Tuesday, October 14, 2014

Funniest Childhood Memory

I hate to admit it, but I have very little memory of my childhood. The number of times that my mother says something about my childhood and I look at her confused is almost embarrassing. I should remember these things. But I don't. My bad. Sorry mom. I didn't mean to disappoint you.

So instead of rattling off a story I only know because my mother has told me it a million times, I figure I should do something that I actually remember living through. Which brings me to my softball years, which was most of my life, until I quit.

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#TBT to the glory days of the Kennesaw Xpress. Always reppin' the red and black. #GoDawgs


I quit playing softball after my 7th grade year because for some strange reason, I decided I was going to be a cheerleader again... All the ragrets. But that's beside the point.

During my final softball season, I was having some strange allergy issues. And dealing with that while playing catcher on a lovely dusty dirt field often led to some strange circumstances. Like the outrageously terribly timed nose-bleeds.

So I'll set the scene for you:
It's the final tournament of the season. Double elimination. We've already lost one game. We are losing this one. It could be the last game of my softball life as I know it.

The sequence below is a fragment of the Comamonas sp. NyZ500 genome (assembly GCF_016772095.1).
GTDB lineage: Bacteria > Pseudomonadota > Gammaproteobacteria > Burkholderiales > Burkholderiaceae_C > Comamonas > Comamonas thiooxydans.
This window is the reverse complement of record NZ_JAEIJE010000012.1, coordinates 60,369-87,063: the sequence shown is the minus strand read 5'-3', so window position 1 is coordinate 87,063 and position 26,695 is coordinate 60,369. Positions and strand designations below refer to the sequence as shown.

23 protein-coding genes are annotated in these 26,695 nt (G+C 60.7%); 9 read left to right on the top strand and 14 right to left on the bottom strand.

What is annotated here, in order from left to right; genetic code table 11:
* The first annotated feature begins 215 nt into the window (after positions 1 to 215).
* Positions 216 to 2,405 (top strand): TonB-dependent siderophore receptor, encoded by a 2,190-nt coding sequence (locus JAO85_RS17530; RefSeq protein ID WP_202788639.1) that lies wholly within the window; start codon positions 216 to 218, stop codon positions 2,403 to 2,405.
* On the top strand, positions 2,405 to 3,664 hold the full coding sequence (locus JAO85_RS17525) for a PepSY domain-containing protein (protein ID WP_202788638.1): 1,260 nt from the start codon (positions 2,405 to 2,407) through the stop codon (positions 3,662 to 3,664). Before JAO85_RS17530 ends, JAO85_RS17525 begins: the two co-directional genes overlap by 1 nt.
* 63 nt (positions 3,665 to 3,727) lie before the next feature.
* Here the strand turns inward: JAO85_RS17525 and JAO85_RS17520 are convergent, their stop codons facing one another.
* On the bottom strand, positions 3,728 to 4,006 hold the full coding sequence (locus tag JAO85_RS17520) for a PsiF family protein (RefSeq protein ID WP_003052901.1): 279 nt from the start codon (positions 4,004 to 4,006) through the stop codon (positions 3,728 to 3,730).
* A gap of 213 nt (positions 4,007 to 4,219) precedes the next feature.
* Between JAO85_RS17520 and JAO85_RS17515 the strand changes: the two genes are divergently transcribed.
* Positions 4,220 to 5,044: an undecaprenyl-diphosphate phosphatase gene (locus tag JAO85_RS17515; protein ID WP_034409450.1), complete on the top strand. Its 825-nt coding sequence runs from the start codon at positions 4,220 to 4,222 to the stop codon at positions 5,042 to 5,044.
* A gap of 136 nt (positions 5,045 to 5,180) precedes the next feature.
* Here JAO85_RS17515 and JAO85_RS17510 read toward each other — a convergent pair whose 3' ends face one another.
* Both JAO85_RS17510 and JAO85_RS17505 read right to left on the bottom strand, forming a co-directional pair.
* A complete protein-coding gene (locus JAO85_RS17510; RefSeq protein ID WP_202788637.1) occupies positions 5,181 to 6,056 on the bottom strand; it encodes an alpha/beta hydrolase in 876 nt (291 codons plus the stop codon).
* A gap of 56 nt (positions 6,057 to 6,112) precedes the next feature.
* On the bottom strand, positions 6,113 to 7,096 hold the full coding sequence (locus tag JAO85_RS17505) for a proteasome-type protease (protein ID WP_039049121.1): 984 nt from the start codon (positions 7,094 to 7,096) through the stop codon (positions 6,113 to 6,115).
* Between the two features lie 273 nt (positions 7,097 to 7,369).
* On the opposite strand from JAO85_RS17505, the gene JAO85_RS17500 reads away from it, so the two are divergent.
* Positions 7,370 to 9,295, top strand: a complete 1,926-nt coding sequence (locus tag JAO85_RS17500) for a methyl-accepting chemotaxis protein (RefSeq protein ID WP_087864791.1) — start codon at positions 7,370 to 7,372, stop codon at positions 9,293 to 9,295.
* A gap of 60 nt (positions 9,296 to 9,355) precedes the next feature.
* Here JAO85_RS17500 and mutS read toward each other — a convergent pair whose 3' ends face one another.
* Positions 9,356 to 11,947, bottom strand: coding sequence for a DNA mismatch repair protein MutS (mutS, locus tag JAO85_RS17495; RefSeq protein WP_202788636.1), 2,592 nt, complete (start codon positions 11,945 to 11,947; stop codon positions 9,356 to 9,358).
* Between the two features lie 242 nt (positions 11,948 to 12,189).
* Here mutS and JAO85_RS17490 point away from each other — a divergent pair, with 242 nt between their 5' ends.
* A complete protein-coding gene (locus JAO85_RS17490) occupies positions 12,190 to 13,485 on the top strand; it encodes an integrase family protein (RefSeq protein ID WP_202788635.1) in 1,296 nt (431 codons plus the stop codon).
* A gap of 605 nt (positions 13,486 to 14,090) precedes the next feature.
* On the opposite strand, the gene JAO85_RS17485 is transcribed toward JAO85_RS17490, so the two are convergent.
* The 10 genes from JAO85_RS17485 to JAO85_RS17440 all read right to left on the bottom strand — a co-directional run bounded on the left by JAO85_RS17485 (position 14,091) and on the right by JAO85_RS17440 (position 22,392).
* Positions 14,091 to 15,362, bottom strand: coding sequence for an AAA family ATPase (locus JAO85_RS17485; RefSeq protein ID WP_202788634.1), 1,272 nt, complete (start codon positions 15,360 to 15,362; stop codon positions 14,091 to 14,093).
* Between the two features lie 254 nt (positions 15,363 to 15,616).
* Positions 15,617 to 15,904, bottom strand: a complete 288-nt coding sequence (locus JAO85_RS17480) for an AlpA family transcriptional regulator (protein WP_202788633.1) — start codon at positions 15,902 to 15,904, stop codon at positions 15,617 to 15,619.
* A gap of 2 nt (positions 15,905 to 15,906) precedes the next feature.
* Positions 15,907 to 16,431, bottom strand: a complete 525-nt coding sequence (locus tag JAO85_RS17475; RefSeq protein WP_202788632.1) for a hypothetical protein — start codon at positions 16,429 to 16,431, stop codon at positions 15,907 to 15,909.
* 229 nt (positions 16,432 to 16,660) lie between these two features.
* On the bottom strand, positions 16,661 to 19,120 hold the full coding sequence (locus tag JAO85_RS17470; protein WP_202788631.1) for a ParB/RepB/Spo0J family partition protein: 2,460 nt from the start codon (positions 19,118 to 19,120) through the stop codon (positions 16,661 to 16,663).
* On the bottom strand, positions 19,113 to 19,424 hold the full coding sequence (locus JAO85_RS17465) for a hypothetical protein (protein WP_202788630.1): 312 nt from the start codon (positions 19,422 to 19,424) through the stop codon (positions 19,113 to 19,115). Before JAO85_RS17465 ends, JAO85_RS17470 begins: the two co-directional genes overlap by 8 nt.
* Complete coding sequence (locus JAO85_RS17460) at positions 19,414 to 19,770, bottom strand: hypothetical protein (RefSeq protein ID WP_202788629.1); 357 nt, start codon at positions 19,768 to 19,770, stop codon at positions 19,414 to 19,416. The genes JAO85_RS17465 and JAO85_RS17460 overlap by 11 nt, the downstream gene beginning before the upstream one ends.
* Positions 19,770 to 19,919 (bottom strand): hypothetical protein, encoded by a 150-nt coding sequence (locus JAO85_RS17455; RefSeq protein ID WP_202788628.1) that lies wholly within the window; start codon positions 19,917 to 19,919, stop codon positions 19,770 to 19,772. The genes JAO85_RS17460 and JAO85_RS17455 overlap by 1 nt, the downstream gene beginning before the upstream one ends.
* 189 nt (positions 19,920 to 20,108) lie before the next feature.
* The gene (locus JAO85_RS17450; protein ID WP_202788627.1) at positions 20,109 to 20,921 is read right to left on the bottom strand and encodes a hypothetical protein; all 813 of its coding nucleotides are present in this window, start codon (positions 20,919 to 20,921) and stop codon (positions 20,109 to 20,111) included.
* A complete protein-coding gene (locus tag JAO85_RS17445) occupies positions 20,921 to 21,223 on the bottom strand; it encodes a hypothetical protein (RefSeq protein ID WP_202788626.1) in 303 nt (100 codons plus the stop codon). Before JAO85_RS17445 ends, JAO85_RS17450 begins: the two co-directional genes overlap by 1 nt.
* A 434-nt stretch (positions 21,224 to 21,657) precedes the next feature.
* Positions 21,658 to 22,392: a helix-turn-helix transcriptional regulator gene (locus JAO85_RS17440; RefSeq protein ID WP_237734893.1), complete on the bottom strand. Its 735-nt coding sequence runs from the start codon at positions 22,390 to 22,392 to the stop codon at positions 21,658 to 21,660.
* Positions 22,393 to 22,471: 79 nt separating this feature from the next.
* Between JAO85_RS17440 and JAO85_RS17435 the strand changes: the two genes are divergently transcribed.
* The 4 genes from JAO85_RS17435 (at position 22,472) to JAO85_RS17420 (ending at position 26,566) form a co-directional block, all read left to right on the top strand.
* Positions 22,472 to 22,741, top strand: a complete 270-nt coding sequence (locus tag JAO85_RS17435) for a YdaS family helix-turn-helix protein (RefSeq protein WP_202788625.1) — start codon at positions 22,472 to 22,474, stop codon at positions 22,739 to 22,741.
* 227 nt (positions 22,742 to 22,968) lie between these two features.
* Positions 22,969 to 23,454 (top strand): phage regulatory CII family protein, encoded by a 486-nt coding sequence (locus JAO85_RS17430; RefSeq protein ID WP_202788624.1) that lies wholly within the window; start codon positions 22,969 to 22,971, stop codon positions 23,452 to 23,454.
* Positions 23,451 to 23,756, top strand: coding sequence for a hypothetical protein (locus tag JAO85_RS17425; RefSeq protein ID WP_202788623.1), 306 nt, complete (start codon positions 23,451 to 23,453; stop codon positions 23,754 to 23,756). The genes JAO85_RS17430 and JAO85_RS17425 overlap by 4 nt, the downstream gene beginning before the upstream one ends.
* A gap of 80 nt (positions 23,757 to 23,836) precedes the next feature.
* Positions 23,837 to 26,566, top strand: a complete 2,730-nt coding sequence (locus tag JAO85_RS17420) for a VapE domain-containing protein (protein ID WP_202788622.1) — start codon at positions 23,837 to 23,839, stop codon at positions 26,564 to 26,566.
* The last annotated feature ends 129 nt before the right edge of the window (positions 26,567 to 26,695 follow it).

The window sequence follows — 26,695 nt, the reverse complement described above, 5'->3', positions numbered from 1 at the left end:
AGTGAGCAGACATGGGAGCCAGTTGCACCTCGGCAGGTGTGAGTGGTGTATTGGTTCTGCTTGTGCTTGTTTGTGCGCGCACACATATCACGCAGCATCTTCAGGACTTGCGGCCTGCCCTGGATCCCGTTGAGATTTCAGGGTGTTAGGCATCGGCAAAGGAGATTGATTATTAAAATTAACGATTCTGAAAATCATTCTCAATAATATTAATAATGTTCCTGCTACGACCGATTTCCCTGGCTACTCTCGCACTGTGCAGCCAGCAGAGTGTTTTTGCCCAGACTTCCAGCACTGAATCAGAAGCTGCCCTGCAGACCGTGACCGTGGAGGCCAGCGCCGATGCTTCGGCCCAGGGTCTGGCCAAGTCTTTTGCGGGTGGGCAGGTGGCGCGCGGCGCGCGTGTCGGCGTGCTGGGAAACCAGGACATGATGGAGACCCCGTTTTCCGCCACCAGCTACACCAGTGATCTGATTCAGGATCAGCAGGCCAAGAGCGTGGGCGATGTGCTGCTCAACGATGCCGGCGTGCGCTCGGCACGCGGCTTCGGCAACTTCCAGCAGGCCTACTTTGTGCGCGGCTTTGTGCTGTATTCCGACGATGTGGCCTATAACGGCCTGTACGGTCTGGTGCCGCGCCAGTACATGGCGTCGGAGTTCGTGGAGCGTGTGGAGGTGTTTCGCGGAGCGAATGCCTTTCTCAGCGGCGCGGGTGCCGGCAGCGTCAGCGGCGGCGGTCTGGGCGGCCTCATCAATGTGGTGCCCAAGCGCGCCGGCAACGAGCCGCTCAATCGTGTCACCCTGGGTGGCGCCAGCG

After getting on base my last at bat and scoring, I come into the dugout to get ready for the next inning. Right as I'm about to head to the outfield (because I'm apparently the only one on the team that can catch a fly ball, which is clearly a vital skill in this moment), my nose starts bleeding. We're talking fountain status here.

This would clearly hinder my ability to play any sort of sport. And it's illegal to be bleeding all over the place during this game. So, I'm stuck in the dugout. My father then proceeds to scream at me... as if I have some sort of control here. Like I can tell my nose to stop, but I'm not because I don't feel like it. (I'll pause here to remind you that this is the same father whose catch phase is "It is what it is.") I digress.

I start crying. Still bleeding. Then we lose. And I cry some more. My days of being a super star softball player are over. But the good news is, at this point I've stopped bleeding.

So that's the tragic story of the end of my softball career. All the blood. God bless.

Looking back it's hilarious now. At the time, not so much. Perspective is all that matters though, right?

RIP to my softball days. And RIP to the nose bleed days as well.

Helene in Between Blogtober

Anyone else have a tragic, yet hilarious childhood memory to share? No? Just me. Cool.

xoxo, jgp

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